ing shoes, props or words and 4:15 p.m.-Dr. Peter Rossi, di- raising drive held here was the $6 lative projects will depend upon This Show
finally-they could always walk rector of the National Opinion million Phoenix Project, which how Johnson assesses his recent
out. However, the conductor has Research Center, will speak on brought the University its nuclear election victories, Thomas said.
held firm. "Problems of Local Community reactor in the early 1950's. How- Even with such a strong man-
Toscanini was one conductor IOrganization" in the Social Work ever, it was dissimilar to the cur- date Johnson will have to be
who insisted on maintaining his Aud., Frieze Bldg. rent drive because it was oriented strategic. Thomas cited Congres-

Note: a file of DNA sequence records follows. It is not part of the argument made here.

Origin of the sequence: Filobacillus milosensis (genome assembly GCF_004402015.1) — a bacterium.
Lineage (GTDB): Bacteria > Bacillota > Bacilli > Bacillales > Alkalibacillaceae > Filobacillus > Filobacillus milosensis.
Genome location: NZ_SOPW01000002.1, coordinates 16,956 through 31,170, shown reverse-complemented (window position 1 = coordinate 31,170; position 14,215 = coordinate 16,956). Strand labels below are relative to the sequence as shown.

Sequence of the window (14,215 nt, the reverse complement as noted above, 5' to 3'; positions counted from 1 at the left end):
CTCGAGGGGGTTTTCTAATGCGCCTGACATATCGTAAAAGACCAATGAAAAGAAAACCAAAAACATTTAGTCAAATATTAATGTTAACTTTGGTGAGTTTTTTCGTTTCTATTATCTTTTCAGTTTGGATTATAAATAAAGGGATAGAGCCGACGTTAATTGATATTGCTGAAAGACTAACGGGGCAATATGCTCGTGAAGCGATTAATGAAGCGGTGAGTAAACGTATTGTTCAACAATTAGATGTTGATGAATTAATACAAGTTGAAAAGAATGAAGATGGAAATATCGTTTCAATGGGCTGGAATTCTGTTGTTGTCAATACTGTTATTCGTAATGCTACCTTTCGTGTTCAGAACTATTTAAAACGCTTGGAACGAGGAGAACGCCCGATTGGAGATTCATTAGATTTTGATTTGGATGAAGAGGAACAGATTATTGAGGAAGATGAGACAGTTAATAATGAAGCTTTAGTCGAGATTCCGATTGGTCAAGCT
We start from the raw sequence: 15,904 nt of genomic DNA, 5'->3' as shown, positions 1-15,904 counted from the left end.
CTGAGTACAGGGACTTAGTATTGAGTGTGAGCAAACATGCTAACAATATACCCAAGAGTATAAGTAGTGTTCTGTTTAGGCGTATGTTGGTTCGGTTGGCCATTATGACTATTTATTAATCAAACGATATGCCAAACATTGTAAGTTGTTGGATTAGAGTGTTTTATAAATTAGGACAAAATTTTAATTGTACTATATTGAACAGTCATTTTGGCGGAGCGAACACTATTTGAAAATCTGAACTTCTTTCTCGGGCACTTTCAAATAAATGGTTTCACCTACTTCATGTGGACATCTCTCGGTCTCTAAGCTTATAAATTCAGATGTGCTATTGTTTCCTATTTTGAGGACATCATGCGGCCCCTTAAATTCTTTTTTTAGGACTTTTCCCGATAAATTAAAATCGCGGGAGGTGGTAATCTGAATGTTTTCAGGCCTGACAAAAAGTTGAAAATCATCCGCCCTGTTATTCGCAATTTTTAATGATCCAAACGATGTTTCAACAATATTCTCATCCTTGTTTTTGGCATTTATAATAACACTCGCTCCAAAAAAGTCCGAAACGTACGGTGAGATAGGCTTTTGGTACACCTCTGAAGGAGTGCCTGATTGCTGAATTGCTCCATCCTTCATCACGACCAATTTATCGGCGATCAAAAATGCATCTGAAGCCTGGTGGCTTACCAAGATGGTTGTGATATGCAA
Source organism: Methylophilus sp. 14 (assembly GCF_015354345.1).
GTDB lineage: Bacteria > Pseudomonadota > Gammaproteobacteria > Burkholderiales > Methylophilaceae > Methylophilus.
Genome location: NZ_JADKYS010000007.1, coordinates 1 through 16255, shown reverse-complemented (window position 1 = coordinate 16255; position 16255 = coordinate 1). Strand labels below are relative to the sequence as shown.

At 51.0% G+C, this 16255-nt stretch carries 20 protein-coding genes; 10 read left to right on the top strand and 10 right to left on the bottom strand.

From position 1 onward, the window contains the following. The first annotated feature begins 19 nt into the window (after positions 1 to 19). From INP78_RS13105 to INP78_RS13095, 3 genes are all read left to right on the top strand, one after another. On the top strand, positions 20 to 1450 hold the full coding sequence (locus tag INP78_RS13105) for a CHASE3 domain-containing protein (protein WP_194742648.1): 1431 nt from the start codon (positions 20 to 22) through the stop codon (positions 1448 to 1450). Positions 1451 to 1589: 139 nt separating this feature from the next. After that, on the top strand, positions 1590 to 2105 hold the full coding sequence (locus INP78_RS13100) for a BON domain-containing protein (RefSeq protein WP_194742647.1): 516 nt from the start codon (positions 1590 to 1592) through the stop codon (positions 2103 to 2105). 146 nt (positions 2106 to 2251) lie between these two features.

authority. His wrath was monu- 8:30 p.m.-The University Sym- toward achieving one specific goal, sional reaction in 1937 to Roose-
mental and he was known to be phony Orchestra, directed by Josef rather than incorporating many velt's attempt to weight the Su- E HP E R 6
able to wither the most hardened! Blatt, will give a public concert projects. preme Court as evidence that apW.AvWcf
prima dona. in Hill Aud. e g pg m ---- ~ ~a- - Uerg pniversity Charter-Michigan offers you 3
.:amsmieasuemmas msam as eaa ECONOMY JET FLIGHTS on Coledonian Airlines:
A L BULE IN O111 NO L'L j..... MAY 26-JULY 26.............. $233 R.T.
. . . . . . . . . . . . . . . . . . . . . . . . . . . . . . . . . . . . . . . . . . . . . . . . . . . G E R M A N - A M E R I C A N C U I SI.E.J U N E 2 9 - A U G U S T 2 0T... . . . . . . . . . $ 2 4 5 R . T
Regents' Meeting: Dec. 18. Communi- POSITION OPENINGS: CUISINEall flights between New York and London)